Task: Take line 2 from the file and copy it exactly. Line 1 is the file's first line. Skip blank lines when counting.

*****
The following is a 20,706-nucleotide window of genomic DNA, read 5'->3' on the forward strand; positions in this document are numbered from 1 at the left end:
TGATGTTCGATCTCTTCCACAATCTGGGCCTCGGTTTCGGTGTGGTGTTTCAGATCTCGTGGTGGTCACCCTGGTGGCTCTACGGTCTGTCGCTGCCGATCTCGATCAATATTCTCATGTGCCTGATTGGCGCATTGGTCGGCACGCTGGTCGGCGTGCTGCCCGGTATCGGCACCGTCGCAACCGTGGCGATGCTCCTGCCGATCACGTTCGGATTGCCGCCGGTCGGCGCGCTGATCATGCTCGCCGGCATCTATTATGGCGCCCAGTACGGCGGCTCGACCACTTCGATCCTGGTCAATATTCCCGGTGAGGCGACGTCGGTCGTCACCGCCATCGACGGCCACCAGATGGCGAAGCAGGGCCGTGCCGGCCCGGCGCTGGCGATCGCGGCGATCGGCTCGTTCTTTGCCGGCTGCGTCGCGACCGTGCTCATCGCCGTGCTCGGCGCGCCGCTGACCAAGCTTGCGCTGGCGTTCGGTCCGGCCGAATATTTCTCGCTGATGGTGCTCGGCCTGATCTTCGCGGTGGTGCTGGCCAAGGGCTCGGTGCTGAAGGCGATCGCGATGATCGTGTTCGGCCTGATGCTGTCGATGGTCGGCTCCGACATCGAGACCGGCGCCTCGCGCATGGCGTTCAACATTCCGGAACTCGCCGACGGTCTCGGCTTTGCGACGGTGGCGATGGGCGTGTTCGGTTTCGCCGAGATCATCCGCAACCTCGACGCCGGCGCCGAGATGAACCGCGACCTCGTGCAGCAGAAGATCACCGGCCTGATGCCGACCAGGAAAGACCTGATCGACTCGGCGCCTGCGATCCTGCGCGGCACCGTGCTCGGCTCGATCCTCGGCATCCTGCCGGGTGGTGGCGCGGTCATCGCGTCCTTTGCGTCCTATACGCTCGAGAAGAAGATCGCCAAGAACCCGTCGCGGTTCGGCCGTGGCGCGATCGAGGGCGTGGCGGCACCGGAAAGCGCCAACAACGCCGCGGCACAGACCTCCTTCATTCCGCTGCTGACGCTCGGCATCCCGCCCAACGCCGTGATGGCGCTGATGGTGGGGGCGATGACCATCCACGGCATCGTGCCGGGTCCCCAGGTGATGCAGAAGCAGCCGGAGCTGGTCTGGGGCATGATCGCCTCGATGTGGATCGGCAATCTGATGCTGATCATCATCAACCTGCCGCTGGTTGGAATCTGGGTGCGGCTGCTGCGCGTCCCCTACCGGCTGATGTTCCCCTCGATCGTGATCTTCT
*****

TGATGTTCGATCTCTTCCACAATCTGGGCCTCGGTTTCGGTGTGGTGTTTCAGATCTCGTGGTGGTCACCCTGGTGGCTCTACGGTCTGTCGCTGCCGATCTCGATCAATATTCTCATGTGCCTGATTGGCGCATTGGTCGGCACGCTGGTCGGCGTGCTGCCCGGTATCGGCACCGTCGCAACCGTGGCGATGCTCCTGCCGATCACGTTCGGATTGCCGCCGGTCGGCGCGCTGATCATGCTCGCCGGCATCTATTATGGCGCCCAGTACGGCGGCTCGACCACTTCGATCCTGGTCAATATTCCCGGTGAGGCGACGTCGGTCGTCACCGCCATCGACGGCCACCAGATGGCGAAGCAGGGCCGTGCCGGCCCGGCGCTGGCGATCGCGGCGATCGGCTCGTTCTTTGCCGGCTGCGTCGCGACCGTGCTCATCGCCGTGCTCGGCGCGCCGCTGACCAAGCTTGCGCTGGCGTTCGGTCCGGCCGAATATTTCTCGCTGATGGTGCTCGGCCTGATCTTCGCGGTGGTGCTGGCCAAGGGCTCGGTGCTGAAGGCGATCGCGATGATCGTGTTCGGCCTGATGCTGTCGATGGTCGGCTCCGACATCGAGACCGGCGCCTCGCGCATGGCGTTCAACATTCCGGAACTCGCCGACGGTCTCGGCTTTGCGACGGTGGCGATGGGCGTGTTCGGTTTCGCCGAGATCATCCGCAACCTCGACGCCGGCGCCGAGATGAACCGCGACCTCGTGCAGCAGAAGATCACCGGCCTGATGCCGACCAGGAAAGACCTGATCGACTCGGCGCCTGCGATCCTGCGCGGCACCGTGCTCGGCTCGATCCTCGGCATCCTGCCGGGTGGTGGCGCGGTCATCGCGTCCTTTGCGTCCTATACGCTCGAGAAGAAGATCGCCAAGAACCCGTCGCGGTTCGGCCGTGGCGCGATCGAGGGCGTGGCGGCACCGGAAAGCGCCAACAACGCCGCGGCACAGACCTCCTTCATTCCGCTGCTGACGCTCGGCATCCCGCCCAACGCCGTGATGGCGCTGATGGTGGGGGCGATGACCATCCACGGCATCGTGCCGGGTCCCCAGGTGATGCAGAAGCAGCCGGAGCTGGTCTGGGGCATGATCGCCTCGATGTGGATCGGCAATCTGATGCTGATCATCATCAACCTGCCGCTGGTTGGAATCTGGGTGCGGCTGCTGCGCGTCCCCTACCGGCTGATGTTCCCCTCGATCGTGATCTTCT